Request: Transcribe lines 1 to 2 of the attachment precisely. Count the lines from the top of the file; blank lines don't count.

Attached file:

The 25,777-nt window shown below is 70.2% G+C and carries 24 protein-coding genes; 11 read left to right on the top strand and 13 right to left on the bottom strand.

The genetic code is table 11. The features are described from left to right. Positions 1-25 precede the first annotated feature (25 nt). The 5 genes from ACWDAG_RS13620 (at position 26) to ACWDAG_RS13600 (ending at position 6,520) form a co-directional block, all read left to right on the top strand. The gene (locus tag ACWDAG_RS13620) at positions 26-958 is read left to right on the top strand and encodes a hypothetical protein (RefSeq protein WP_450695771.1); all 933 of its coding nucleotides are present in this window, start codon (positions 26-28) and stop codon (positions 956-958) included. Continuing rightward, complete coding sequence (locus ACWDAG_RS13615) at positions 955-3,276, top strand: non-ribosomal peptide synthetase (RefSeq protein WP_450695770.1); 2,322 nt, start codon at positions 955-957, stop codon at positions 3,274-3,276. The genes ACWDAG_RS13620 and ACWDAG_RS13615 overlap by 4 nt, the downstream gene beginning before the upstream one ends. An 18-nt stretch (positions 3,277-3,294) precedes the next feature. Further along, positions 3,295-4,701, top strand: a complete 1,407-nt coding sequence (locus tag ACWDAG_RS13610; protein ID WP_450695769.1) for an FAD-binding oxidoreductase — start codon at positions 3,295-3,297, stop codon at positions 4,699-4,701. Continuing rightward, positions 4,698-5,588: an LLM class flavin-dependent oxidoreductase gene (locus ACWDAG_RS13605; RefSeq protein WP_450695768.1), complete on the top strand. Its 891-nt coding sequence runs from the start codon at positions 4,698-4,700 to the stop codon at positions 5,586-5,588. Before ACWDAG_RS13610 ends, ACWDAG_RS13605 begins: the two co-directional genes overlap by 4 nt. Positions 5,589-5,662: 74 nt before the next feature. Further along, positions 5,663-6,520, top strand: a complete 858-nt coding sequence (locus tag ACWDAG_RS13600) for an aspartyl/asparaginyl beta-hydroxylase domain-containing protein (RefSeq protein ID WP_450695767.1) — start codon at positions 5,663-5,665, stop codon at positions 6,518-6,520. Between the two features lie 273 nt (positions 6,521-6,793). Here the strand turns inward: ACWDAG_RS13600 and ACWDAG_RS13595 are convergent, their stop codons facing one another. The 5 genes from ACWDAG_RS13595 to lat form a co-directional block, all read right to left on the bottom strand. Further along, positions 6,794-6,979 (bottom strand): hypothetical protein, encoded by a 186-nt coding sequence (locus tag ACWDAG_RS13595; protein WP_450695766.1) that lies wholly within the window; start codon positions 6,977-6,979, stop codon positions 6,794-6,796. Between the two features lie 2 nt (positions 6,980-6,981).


The 25,777-nt window shown below is 70.2% G+C and carries 24 protein-coding genes; 11 read left to right on the top strand and 13 right to left on the bottom strand.

The genetic code is table 11. The features are described from left to right. Positions 1-25 precede the first annotated feature (25 nt). The 5 genes from ACWDAG_RS13620 (at position 26) to ACWDAG_RS13600 (ending at position 6,520) form a co-directional block, all read left to right on the top strand. The gene (locus tag ACWDAG_RS13620) at positions 26-958 is read left to right on the top strand and encodes a hypothetical protein (RefSeq protein WP_450695771.1); all 933 of its coding nucleotides are present in this window, start codon (positions 26-28) and stop codon (positions 956-958) included. Continuing rightward, complete coding sequence (locus ACWDAG_RS13615) at positions 955-3,276, top strand: non-ribosomal peptide synthetase (RefSeq protein WP_450695770.1); 2,322 nt, start codon at positions 955-957, stop codon at positions 3,274-3,276. The genes ACWDAG_RS13620 and ACWDAG_RS13615 overlap by 4 nt, the downstream gene beginning before the upstream one ends. An 18-nt stretch (positions 3,277-3,294) precedes the next feature. Further along, positions 3,295-4,701, top strand: a complete 1,407-nt coding sequence (locus tag ACWDAG_RS13610; protein ID WP_450695769.1) for an FAD-binding oxidoreductase — start codon at positions 3,295-3,297, stop codon at positions 4,699-4,701. Continuing rightward, positions 4,698-5,588: an LLM class flavin-dependent oxidoreductase gene (locus ACWDAG_RS13605; RefSeq protein WP_450695768.1), complete on the top strand. Its 891-nt coding sequence runs from the start codon at positions 4,698-4,700 to the stop codon at positions 5,586-5,588. Before ACWDAG_RS13610 ends, ACWDAG_RS13605 begins: the two co-directional genes overlap by 4 nt. Positions 5,589-5,662: 74 nt before the next feature. Further along, positions 5,663-6,520, top strand: a complete 858-nt coding sequence (locus tag ACWDAG_RS13600) for an aspartyl/asparaginyl beta-hydroxylase domain-containing protein (RefSeq protein ID WP_450695767.1) — start codon at positions 5,663-5,665, stop codon at positions 6,518-6,520. Between the two features lie 273 nt (positions 6,521-6,793). Here the strand turns inward: ACWDAG_RS13600 and ACWDAG_RS13595 are convergent, their stop codons facing one another. The 5 genes from ACWDAG_RS13595 to lat form a co-directional block, all read right to left on the bottom strand. Further along, positions 6,794-6,979 (bottom strand): hypothetical protein, encoded by a 186-nt coding sequence (locus tag ACWDAG_RS13595; protein WP_450695766.1) that lies wholly within the window; start codon positions 6,977-6,979, stop codon positions 6,794-6,796. Between the two features lie 2 nt (positions 6,980-6,981).